Wood Mackenzie says gasoline surplus after 2017 likely to reverse refinery fortunes
A surplus of gasoline supply globally as early as 2017 is likely to put "significant pressure on refiners by the end of the decade," and bring an end to the current healthy margins, according to energy consultancy Wood Mackenzie's latest long-term oil product market forecast.
By 2019, gasoline cracks and margins could weaken to levels seen in 2013 and 2014.
"Although gasoline cracks have been very strong this year, we could see a complete reversal in the market in just two years," Jonathan Leitch, a research director for oil product markets research, said in a statement.
As a result of the low crude costs, unexpected outages and "slower than expected ramp-up of new facilities in the Middle East," refineries had been enjoying healthy margins recently.
"The outlook for 2016 remains similar and in many ways stable, but in 2020 we start to see a glut of gasoline supply developing -- in excess of 30 million tons - which doesn't go away for a decade," Leitch added.
The ramp-up of three new refineries in the Middle East, which will add a total of 1.2 million b/d in capacity, coupled with stabilization of operations in Venezuela and ongoing investments can lead to prolonged period of oversupply, Wood Mac added.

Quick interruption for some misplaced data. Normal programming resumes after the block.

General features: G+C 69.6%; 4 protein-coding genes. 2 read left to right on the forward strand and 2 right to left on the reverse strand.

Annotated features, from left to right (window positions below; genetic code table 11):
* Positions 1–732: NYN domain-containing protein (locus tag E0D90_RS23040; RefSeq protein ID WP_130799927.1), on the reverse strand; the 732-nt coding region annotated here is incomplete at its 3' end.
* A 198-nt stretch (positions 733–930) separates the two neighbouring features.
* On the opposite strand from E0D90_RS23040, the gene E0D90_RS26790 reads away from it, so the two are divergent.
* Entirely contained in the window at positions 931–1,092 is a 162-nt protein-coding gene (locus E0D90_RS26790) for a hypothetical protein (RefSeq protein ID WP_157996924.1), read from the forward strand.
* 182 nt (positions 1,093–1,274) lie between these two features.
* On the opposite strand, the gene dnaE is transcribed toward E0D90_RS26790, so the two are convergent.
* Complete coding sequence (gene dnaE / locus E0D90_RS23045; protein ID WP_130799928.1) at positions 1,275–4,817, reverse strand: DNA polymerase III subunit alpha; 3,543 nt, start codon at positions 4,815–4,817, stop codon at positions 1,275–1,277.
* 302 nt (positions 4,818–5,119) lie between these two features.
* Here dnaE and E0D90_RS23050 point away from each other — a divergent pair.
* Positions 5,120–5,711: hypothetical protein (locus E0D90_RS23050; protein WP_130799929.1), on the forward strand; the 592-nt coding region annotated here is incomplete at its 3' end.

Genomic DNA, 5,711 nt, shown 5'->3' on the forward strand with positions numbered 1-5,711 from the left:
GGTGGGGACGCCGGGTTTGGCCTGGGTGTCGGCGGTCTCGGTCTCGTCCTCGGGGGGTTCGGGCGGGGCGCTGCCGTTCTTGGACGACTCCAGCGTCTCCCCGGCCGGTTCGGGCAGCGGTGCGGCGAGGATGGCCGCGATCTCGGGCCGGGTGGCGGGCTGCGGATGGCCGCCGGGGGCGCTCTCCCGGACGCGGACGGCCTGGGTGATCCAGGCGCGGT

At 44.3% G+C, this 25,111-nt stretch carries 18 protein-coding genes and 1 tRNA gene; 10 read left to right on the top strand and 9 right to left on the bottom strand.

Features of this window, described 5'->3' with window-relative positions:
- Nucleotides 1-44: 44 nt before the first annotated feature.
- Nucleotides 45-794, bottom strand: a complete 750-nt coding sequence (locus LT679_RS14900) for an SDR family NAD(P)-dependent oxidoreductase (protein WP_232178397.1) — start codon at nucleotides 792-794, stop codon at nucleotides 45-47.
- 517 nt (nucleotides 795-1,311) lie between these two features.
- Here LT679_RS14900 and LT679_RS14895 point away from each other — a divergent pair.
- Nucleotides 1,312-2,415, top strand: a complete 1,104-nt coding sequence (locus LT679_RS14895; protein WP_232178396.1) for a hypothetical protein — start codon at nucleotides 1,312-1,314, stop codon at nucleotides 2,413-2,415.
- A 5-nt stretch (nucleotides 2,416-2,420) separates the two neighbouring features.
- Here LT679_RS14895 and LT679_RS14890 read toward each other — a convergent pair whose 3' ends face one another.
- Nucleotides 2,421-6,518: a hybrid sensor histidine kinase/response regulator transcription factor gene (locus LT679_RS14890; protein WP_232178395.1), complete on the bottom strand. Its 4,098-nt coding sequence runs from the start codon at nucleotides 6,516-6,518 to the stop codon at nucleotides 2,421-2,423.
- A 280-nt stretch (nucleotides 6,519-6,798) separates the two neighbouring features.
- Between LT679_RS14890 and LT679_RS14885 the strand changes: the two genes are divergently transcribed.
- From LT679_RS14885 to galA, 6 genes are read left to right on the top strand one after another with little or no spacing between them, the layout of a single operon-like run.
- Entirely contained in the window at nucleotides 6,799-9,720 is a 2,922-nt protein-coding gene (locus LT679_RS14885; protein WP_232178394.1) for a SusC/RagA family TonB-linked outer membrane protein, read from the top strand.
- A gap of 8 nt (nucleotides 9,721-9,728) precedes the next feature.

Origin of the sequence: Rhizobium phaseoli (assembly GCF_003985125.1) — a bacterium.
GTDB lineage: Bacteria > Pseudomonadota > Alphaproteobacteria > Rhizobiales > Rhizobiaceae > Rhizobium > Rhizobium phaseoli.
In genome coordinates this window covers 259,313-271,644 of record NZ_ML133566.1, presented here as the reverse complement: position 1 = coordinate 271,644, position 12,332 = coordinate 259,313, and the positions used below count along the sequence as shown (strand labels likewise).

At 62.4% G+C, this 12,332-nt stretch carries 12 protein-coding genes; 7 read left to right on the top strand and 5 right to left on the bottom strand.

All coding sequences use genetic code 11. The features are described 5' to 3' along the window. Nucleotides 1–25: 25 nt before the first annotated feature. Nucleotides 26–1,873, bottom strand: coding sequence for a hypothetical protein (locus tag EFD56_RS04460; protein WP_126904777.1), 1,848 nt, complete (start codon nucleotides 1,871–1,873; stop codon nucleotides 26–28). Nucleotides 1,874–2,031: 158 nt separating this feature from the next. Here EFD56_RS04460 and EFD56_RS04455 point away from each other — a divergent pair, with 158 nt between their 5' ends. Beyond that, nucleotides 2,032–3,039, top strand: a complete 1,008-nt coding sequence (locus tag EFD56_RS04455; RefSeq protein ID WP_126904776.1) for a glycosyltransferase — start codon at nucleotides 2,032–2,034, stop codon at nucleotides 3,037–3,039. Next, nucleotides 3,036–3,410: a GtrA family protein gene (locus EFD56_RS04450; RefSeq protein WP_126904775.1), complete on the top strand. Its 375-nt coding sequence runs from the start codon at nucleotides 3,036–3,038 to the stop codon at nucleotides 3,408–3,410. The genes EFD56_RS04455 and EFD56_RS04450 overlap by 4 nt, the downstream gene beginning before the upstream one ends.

According to Wood Mac's analysis, which tracks 745 operational refineries globally, gasoline yields are expected to increase by 1% over the next 15 year.
But while at present refiners are struggling to meet the gasoline demand growth of around 420,000 b/d, demand growth will slow down due to increased efficiency and alternative fuel sources.
By 2019, margins could bottom out "at minimum sustainable levels for Europe and Asia," Leitch said.
As a result, Leitch expects further capacity consolidation in Europe and Asia, and challenges for the US refining sector "particularly in areas without access to export markets."
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- August 24, 2015
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